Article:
Thursday, August 11, 2016

No Joke

Making a legal mockery of bad taste:
The new rule bars engaging in conduct the lawyers “know or reasonably should know is harassment or discrimination on the basis of race, sex, religion, national origin, ethnicity, disability, age, sexual orientation, gender identity, marital status, or socioeconomic status in conduct related to the practice of law.”

Though only the state bars may pass conduct rules constraining attorney behavior, rules adopted by the ABA wield great influence, often prompting the state bars to promulgate the same or similar regulations.

The rule prompted vigorous debate among practitioners and commentators, many of whom feel the rule is imprudently tailored and implicates speech or activities that cannot reasonably be considered discriminatory. UCLA School of Law professor Eugene Volokh, a free speech expert, fears the rule could incriminate lawyers speaking on panels debating marriage equality or immigration law.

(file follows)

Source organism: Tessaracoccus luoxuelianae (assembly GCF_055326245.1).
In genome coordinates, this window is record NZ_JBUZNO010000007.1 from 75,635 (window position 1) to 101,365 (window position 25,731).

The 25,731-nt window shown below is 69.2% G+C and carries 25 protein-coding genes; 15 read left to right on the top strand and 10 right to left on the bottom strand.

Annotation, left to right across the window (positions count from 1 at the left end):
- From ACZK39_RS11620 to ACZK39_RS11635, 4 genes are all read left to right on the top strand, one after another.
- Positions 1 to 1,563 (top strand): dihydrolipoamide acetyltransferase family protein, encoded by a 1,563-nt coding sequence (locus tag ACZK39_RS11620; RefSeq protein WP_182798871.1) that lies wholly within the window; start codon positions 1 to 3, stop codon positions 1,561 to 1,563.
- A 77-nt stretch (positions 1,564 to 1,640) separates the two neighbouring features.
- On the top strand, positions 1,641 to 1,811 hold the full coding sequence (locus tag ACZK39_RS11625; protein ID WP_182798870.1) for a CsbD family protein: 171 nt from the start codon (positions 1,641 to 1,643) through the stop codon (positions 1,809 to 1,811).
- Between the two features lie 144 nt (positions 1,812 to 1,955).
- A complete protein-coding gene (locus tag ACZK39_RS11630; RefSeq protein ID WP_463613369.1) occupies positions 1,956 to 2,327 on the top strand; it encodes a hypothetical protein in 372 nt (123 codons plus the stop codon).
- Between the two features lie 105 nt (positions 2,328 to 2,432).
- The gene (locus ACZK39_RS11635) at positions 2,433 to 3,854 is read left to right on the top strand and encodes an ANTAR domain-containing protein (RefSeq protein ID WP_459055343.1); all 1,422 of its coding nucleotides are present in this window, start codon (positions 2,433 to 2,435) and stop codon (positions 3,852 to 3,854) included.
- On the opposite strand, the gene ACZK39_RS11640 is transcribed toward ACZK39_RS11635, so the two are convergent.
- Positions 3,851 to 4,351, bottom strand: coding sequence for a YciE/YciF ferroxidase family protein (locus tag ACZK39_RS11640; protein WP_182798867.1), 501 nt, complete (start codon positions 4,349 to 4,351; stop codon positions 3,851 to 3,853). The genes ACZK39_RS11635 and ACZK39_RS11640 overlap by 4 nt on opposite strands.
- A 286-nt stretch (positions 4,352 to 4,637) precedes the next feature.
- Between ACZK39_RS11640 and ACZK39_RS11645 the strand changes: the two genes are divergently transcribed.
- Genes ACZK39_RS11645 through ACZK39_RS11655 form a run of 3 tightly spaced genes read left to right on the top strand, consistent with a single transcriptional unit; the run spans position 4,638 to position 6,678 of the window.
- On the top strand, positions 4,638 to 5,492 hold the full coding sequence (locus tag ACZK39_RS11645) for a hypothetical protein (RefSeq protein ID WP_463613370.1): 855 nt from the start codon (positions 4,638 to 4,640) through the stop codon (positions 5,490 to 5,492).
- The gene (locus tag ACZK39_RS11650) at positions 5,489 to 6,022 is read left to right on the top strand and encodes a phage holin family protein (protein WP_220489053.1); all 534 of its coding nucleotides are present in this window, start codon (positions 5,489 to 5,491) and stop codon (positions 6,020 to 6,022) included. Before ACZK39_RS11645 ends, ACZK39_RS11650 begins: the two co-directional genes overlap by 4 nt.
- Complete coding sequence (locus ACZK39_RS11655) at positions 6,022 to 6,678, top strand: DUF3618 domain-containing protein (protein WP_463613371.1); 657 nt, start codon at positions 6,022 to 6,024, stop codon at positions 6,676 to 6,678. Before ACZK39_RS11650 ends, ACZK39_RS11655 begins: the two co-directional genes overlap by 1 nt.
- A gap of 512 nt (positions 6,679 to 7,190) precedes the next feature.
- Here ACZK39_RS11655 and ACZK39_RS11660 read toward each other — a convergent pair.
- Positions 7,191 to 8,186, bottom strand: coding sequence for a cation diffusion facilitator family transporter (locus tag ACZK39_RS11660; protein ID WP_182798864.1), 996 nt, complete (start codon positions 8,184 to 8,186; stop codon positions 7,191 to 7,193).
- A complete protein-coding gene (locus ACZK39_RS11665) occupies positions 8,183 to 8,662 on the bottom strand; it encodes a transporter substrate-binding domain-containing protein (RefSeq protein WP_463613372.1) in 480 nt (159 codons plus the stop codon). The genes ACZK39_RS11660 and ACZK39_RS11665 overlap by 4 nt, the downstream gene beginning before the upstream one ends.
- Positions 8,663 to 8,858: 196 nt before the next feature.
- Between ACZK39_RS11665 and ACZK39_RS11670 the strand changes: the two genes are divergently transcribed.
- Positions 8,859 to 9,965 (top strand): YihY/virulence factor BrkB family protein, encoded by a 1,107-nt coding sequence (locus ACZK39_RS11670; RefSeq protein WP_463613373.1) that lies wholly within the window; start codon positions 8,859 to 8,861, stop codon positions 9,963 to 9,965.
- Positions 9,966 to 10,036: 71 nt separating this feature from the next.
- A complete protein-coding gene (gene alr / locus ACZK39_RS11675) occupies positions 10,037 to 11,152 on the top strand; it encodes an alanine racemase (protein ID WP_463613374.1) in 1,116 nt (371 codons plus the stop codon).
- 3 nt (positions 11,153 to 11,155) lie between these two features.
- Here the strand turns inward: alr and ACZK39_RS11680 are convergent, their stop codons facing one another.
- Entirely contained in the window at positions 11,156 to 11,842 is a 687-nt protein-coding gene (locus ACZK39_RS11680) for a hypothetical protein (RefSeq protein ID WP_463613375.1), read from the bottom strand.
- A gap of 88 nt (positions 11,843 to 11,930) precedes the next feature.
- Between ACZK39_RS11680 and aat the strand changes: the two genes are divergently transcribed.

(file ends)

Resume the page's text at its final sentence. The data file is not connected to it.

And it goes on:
“In the process, unsurprisingly, the debater on one side says something that is critical of gays, Muslims or transgender people,” he writes at Volokh Conspiracy, the eponymous law blog he curates at the Washington Post. “If the rule is adopted, the debater could well be disciplined by the state bar.”
The first thing we do is, silence all the lawyers...

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